Self-efficacy is the belief that one has the ability to implement the behaviors needed to produce a desired effect. There has been growing interest in the role of self-efficacy as a predictor and/or mediator of treatment outcome in a number of domains. Procrastination is a self-regulatory failure, defined as the voluntary delay of an intended course of action despite expecting to be worse off for the delay. Behavioral procrastination is a self-sabotage strategy that allows people to shift blame and avoid action; the decisional procrastination strategy is to put off making a decision when dealing with conflicts or choices. Procrastination has a great role in quitting drug addiction.
The aim of this study was to determine the relationship between procrastination and self-efficacy and other factors among intravenous drug users.
Patients and Methods:
This cross-sectional study was conducted on 178 intravenous drug users in the behavioral disease counseling, health center in Sari city, Mazandaran province, Iran, in 2013. The samples were selected through census sampling, descriptive and inferential statistics were used to measure the properties of distribution that depicts a set of data shown as frequency distribution tables, while for the mean and standard deviation, chi-square, Fisher and Spearman-Brown coefficients were used to analyze the data.
The mean age of the participants was 43 years. Seventy-two percent of them were married and opium was the first drug used. The first substance used in them was 54% of opium, 33% cannabis and 5% alcohol and 79% smoking. The reason of the first drug use in 32% of the subjects was temptation and in 10% a friend’s influence. The mean age of the first drug use was 23 years, and the frequency was 2 times per day. All of them had relapse at least once. Seven percent of them currently use other materials (2% crystal, 5% alcohol and opium and crack) both in methadone treatment. Behavioral procrastination in 60.5% of them and decisional procrastination in 62% is from low to average range. There was a significant relationship between relapse and self-efficacy as well as between self-efficacy and the age of the first drug use, drug dose, and procrastination for treatment, marriage, employment and job. Also, the relationship between behavioral procrastination and self-efficacy was significant and inverse.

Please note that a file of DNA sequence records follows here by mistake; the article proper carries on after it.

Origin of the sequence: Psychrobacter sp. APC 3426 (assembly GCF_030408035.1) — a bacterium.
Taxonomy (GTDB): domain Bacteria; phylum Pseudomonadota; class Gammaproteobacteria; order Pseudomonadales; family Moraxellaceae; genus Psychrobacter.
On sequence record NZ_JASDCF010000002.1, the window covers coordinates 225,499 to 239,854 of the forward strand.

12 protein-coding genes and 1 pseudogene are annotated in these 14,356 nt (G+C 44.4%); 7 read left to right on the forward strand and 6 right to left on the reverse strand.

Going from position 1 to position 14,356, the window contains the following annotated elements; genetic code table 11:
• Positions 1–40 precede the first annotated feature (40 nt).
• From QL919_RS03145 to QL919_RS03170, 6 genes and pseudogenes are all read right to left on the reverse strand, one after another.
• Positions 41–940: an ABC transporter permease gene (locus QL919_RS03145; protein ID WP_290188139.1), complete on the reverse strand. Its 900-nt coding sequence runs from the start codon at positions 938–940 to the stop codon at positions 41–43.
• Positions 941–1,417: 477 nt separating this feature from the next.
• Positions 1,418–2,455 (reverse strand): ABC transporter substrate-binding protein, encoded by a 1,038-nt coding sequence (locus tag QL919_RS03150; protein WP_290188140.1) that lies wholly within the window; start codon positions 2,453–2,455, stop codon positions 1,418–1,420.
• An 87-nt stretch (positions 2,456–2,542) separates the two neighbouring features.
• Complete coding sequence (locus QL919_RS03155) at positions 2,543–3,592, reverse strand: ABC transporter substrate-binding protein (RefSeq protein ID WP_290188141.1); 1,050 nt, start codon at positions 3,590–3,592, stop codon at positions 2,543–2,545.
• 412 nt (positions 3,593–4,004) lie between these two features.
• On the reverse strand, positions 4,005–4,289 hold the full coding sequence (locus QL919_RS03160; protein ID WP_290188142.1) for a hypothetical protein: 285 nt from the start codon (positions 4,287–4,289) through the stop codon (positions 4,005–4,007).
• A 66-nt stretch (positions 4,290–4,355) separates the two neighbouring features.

This study found a significant difference between procrastination and self-efficacy as well as other related factors. It is important to include drug users and the society organizations representing them in every stage of the governmental policy and program development process to make them responsive to the needs of the community.
|The methods of substance abuse|
|The reasons for drug use|
|Family problems||10 (7)|
|Work-related fatigue||4 (3)|
aData are presented as Frequency (%).
Full article at: http://goo.gl/MtIqXO
1Psychiatry and Behavioral Science Research Center, Addiction Institute, Mazandaran University of Medical Sciences, Sari, IR Iran
2Department of Health Sciences, Faculty of Health, Mazandaran University of Medical Sciences, Sari, IR Iran
*Corresponding Author: Fatemeh Taghizadeh, Psychiatry and Behavioral Science Research Center, Addiction Institute, Zare Hospital, Neka Road, Sari, IR Iran. Tel/Fax: +98-1133285659, E-mail: firstname.lastname@example.org
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